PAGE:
Garmin and Asus next week will show off two nuvifones, a smartphone with a GPS twist, but the larger question is whether proconsumers will buy it.
Garmin-Asus is a co-branded partnership with Garmin and Asus parent ASUSTek Computer. The duo will show off the nuvifone G60 and M20 at the GSMA Mobile World Congress in Barcelona next week (statement, Techmeme).
Here's a look at the G60:
The photos look intriguing, but I can't get past a few realities:
Gallery: Garmin-Asus nuvifones stay on course
Add it up and the entire decision to buy the nuvifone boils down to how much you value GPS in your phone. (See most popular Garmin reviews).
Here's a look at the M20:
Garmin-Asus said in a statement re the M20:
The GPS features of the nüvifone M20 usher in a level of sophistication never seen before on a Windows Mobile smartphone. It has the navigation capability of a premium Garmin nüvi sat nav, and comes with preloaded maps and points of interest (POIs) – hotels, restaurants, stores, fuel stations and more – for North America, Eastern and Western Europe, or other regions. Selecting a destination is straightforward and requires limited input from the user. For example, users can search for a destination by typing in the specific name or address of an establishment, search by category, or navigate to addresses in the nüvifone M20’s contact database or on the web. The device then gives turn-by-turn voice-prompted directions and automatically recalculates if a turn is missed along the way. In addition, the nüvifone includes quick access to online points of interest through internet enabled local search.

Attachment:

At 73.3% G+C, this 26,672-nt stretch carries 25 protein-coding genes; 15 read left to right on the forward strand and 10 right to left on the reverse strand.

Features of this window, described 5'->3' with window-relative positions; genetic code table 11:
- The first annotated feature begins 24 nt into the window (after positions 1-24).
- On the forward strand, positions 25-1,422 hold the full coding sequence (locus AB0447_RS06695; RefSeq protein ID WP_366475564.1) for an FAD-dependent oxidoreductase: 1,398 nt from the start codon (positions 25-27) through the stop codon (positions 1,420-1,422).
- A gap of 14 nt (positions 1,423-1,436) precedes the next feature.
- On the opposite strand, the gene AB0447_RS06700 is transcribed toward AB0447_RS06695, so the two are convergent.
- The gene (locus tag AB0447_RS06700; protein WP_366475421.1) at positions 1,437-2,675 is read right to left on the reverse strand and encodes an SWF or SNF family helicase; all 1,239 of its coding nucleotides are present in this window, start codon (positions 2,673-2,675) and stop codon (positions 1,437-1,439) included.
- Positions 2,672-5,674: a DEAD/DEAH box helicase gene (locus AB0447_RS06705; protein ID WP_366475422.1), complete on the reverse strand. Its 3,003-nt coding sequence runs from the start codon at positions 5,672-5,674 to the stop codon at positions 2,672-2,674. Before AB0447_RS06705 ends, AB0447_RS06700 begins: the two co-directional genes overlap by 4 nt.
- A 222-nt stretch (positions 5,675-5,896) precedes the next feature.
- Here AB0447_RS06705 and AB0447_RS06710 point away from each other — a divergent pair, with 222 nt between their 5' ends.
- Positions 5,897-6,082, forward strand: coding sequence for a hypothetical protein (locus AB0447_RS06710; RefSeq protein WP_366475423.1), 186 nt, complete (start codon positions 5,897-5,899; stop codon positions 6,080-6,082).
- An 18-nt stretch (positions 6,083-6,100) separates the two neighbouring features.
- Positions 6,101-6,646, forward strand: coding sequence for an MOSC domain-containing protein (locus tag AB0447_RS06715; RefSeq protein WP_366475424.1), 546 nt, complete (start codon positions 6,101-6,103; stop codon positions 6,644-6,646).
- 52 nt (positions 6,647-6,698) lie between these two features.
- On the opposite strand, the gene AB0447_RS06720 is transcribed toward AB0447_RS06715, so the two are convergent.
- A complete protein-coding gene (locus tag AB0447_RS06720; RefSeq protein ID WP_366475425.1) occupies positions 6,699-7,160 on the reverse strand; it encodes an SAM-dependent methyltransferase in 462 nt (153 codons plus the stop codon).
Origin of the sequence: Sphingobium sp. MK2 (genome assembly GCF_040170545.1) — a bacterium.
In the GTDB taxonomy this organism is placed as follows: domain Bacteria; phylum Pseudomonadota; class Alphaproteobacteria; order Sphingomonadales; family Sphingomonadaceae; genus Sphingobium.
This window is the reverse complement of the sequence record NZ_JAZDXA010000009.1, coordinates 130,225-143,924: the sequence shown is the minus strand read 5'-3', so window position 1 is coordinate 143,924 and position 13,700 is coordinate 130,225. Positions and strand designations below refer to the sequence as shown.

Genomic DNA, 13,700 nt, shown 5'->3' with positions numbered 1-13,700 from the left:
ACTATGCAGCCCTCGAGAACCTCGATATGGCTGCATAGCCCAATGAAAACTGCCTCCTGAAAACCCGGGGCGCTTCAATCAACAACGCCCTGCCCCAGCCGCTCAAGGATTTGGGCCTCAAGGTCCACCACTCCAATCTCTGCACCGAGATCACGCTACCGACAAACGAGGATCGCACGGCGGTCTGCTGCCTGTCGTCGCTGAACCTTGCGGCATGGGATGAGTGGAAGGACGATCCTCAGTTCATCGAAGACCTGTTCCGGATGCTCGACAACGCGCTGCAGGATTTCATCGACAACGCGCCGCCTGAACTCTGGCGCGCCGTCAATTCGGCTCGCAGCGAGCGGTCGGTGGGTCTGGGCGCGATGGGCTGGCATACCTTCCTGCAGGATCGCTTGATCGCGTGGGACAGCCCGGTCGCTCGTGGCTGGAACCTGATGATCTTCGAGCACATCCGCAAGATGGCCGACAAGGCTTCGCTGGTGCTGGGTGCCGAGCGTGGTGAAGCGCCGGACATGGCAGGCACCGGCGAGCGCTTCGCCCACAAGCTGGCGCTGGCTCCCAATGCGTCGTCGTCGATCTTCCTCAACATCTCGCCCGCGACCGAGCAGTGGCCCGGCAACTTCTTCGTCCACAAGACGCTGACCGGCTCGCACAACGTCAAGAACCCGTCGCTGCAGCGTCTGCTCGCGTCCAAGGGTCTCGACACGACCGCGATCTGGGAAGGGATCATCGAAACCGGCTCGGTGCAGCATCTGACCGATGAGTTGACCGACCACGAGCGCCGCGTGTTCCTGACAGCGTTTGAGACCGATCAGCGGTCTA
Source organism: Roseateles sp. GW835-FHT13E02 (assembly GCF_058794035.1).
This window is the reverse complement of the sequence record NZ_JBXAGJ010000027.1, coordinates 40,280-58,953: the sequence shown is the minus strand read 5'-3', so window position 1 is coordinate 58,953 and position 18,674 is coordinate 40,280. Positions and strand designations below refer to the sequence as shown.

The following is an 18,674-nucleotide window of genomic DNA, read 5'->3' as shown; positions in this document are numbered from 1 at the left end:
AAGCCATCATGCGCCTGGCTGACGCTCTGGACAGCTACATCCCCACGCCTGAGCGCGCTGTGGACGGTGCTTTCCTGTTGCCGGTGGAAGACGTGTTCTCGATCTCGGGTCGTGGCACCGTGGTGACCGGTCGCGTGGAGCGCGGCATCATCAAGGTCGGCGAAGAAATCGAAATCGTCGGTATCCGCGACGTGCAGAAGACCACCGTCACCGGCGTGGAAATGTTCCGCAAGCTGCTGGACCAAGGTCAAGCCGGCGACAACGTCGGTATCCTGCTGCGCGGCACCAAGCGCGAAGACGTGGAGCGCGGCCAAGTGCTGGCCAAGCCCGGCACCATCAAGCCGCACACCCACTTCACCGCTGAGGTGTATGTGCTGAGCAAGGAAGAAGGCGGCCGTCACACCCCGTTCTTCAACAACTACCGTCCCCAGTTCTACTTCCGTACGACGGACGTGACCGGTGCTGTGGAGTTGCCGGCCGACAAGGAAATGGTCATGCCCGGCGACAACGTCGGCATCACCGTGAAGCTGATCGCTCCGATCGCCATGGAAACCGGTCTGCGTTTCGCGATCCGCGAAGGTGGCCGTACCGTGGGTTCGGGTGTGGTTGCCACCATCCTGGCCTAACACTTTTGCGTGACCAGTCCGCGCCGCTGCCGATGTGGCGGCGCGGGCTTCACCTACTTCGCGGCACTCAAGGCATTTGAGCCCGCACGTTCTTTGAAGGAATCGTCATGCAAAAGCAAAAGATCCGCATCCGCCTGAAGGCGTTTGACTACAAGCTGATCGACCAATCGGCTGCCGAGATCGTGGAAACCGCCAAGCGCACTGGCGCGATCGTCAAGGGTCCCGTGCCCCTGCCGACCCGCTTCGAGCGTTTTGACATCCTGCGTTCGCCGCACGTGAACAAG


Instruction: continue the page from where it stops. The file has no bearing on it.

That's a mouthful, but you really have to be a big fan of GPS to take a gamble on the nuvifone M20 or G60. Garmin-Asus say that there are various connected services on the nuvifone including real-time traffic, weather and white pages.
A year ago, the nuvifone's Ciao feature may have carried the day, but today it's unlikely to get shell-shocked consumers to run to the Garmin-Asus creation.
Also see: Garmin, ASUS announce location-centric mobile phones